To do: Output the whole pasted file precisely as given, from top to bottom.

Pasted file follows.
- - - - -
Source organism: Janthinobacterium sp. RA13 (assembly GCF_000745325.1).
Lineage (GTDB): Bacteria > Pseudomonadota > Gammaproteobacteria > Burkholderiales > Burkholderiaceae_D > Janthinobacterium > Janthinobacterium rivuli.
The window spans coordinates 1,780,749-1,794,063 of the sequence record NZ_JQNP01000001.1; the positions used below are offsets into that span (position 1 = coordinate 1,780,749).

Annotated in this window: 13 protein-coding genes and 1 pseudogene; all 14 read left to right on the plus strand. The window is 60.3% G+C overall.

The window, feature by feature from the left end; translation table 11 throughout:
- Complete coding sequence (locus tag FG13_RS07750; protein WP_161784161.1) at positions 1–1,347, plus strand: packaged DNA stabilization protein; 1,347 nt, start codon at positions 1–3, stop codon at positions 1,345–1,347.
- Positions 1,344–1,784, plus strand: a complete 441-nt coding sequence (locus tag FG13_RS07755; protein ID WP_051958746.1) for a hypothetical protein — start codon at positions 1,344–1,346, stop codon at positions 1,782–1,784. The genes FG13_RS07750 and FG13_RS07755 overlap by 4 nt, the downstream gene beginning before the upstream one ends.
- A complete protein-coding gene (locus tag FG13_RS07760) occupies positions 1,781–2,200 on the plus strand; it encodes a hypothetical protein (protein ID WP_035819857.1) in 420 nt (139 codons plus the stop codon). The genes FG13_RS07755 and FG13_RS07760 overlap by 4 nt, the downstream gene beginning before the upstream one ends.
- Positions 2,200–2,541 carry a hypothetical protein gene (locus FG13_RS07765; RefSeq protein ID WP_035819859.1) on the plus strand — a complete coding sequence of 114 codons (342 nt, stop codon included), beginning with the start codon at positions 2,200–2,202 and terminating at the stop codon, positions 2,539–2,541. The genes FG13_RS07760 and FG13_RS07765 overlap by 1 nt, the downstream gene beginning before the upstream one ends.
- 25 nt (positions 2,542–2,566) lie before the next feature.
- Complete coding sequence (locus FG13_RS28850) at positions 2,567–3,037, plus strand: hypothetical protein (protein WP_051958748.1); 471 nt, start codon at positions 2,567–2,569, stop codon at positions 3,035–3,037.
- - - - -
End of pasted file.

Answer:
Source organism: Janthinobacterium sp. RA13 (assembly GCF_000745325.1).
Lineage (GTDB): Bacteria > Pseudomonadota > Gammaproteobacteria > Burkholderiales > Burkholderiaceae_D > Janthinobacterium > Janthinobacterium rivuli.
The window spans coordinates 1,780,749-1,794,063 of the sequence record NZ_JQNP01000001.1; the positions used below are offsets into that span (position 1 = coordinate 1,780,749).

Annotated in this window: 13 protein-coding genes and 1 pseudogene; all 14 read left to right on the plus strand. The window is 60.3% G+C overall.

The window, feature by feature from the left end; translation table 11 throughout:
- Complete coding sequence (locus tag FG13_RS07750; protein WP_161784161.1) at positions 1–1,347, plus strand: packaged DNA stabilization protein; 1,347 nt, start codon at positions 1–3, stop codon at positions 1,345–1,347.
- Positions 1,344–1,784, plus strand: a complete 441-nt coding sequence (locus tag FG13_RS07755; protein ID WP_051958746.1) for a hypothetical protein — start codon at positions 1,344–1,346, stop codon at positions 1,782–1,784. The genes FG13_RS07750 and FG13_RS07755 overlap by 4 nt, the downstream gene beginning before the upstream one ends.
- A complete protein-coding gene (locus tag FG13_RS07760) occupies positions 1,781–2,200 on the plus strand; it encodes a hypothetical protein (protein ID WP_035819857.1) in 420 nt (139 codons plus the stop codon). The genes FG13_RS07755 and FG13_RS07760 overlap by 4 nt, the downstream gene beginning before the upstream one ends.
- Positions 2,200–2,541 carry a hypothetical protein gene (locus FG13_RS07765; RefSeq protein ID WP_035819859.1) on the plus strand — a complete coding sequence of 114 codons (342 nt, stop codon included), beginning with the start codon at positions 2,200–2,202 and terminating at the stop codon, positions 2,539–2,541. The genes FG13_RS07760 and FG13_RS07765 overlap by 1 nt, the downstream gene beginning before the upstream one ends.
- 25 nt (positions 2,542–2,566) lie before the next feature.
- Complete coding sequence (locus FG13_RS28850) at positions 2,567–3,037, plus strand: hypothetical protein (protein WP_051958748.1); 471 nt, start codon at positions 2,567–2,569, stop codon at positions 3,035–3,037.